Sir Richard Branson’s Virgin Galactic has made history as its SpaceShipTwo – the first ever commercial human spaceflight – touched the edge of space and returned back to the Earth successfully.
It is an important milestone in the journey of Virgin Galactic and the embarkation of the space tourism industry. On Thursday, Virgin Galactic’s SpaceShipTwo took off from California’s Mojave Desert to fly 80km above Earth, which the Federal Aviation Administration (FAA) defines as the boundary of outer space, and landed safety back on the Earth.
According to the company, the spaceflight crossed the speed of 2.9M—nearly thrice the speed of sound—during its attempt to reach the company’s long-elusive goal. Mark “Forger” Stucky and Rick “CJ” Sturckow, who is a former NASA astronaut, were the two pilots on board; they will be awarded FAA Commercial Astronaut Wings.
SpaceShipTwo was Virgin Galactic’s fourth test flight and the first successful one after facing multiple setbacks in the company’s space program. Though the spaceflight did not cross the 100km ‘Kármán line’, Fédération aéronautique internationale’s (FAI) definition of space, it has marked an important turning point for the space tourism industry.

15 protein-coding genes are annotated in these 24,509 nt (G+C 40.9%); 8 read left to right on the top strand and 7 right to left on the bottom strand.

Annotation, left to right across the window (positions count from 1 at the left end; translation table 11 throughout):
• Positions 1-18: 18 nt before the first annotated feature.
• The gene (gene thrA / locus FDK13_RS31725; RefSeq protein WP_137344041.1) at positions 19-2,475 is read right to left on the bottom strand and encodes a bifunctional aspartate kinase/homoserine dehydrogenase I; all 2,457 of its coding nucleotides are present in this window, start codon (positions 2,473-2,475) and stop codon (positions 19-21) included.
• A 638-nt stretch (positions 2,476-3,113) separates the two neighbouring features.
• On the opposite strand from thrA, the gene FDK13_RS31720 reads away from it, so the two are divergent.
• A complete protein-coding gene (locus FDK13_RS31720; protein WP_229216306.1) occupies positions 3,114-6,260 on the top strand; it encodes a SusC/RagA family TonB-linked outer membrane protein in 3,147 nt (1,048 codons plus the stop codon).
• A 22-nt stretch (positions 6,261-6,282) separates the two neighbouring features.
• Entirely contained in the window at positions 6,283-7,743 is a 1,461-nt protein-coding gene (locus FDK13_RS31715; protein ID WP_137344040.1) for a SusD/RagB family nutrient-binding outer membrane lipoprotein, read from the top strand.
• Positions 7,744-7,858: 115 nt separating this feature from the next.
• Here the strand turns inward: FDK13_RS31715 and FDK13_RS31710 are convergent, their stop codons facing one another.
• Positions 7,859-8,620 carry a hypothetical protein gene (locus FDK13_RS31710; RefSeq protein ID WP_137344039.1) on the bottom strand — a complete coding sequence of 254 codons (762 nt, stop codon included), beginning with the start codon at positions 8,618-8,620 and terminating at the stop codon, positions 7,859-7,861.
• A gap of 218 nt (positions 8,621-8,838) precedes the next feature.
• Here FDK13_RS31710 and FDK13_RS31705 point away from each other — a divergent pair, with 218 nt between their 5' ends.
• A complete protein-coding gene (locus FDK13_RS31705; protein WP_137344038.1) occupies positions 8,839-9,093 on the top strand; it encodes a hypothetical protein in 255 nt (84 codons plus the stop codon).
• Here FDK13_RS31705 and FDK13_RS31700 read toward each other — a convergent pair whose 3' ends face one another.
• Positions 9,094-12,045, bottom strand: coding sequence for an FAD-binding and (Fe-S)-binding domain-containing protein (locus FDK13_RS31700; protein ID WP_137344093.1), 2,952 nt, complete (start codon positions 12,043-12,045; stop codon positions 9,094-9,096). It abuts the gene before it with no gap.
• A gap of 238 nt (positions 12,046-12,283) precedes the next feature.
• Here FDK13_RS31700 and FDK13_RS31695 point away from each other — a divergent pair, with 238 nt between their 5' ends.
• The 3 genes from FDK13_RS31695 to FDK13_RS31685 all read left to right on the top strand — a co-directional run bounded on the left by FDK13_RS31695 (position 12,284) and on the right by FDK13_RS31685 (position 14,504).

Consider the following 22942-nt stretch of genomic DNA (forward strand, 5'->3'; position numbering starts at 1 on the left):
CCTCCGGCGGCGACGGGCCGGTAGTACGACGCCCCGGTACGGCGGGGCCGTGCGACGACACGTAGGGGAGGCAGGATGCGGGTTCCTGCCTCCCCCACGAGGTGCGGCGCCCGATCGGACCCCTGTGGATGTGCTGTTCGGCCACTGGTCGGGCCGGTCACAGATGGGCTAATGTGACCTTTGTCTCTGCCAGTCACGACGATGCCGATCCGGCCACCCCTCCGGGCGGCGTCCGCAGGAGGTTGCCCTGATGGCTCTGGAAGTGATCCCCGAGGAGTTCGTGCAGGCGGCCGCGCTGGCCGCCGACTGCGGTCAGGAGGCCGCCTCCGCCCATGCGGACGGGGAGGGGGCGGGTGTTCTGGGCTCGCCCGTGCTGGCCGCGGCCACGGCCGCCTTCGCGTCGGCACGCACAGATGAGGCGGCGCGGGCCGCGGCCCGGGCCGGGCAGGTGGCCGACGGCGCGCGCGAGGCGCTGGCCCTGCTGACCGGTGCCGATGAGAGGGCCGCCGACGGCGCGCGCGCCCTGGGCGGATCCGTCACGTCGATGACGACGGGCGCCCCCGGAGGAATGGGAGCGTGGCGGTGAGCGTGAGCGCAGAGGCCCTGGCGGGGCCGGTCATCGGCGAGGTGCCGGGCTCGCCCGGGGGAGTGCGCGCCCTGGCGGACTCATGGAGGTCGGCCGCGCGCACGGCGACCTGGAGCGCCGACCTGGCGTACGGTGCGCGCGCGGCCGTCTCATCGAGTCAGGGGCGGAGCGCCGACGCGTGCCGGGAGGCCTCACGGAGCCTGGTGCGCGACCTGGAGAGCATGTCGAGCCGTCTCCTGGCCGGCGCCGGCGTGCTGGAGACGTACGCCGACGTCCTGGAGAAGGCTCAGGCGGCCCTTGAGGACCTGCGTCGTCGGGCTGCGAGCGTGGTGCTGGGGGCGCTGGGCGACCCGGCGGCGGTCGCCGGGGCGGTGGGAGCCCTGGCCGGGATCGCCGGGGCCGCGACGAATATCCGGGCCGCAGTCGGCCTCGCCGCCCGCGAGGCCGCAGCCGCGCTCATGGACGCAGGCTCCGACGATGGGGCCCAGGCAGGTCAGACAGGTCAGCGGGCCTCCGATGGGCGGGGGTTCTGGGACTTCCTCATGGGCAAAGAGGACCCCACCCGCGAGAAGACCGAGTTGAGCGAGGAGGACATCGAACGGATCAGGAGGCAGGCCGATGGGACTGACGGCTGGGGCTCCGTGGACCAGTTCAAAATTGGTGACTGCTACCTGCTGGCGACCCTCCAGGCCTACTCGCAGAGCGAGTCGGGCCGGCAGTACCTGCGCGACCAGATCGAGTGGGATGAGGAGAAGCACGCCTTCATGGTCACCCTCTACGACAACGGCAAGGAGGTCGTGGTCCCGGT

Sir Richard Branson’s Virgin Galactic is in competition with Jeff Bezos’ Blue Origin and Elon Musk’s SpaceX – two giants in the space tourism industry. According to the latest updated by Blue Origin, the company is expected to start selling tickets to space tourists in 2019, which may cost around US$ 200,000 to US$ 300,000. SpaceX also announced recently that it will soon take a Japanese fashion entrepreneur and his friends on a lunar trip around the lunar surface in 2023, and also that it will take over US$ 5 billion to build the new spaceflight.
SpaceShipTwo returns from space 🚀 🌎 pic.twitter.com/UscFxNMF6J
— Virgin Galactic (@virgingalactic) December 13, 2018
Virgin Galactic’s 90-minute spaceflight costs around US$250,000 and over 600 clients have signed up for its sub-orbital missions including celebrities like Justin Bieber and Leonardo DiCaprio. The recent developments in the space tourism industry, including the Virgin Galactic’s futuristic launch of human spaceships, are likely to put an end to governments’ hegemony in space travel soon.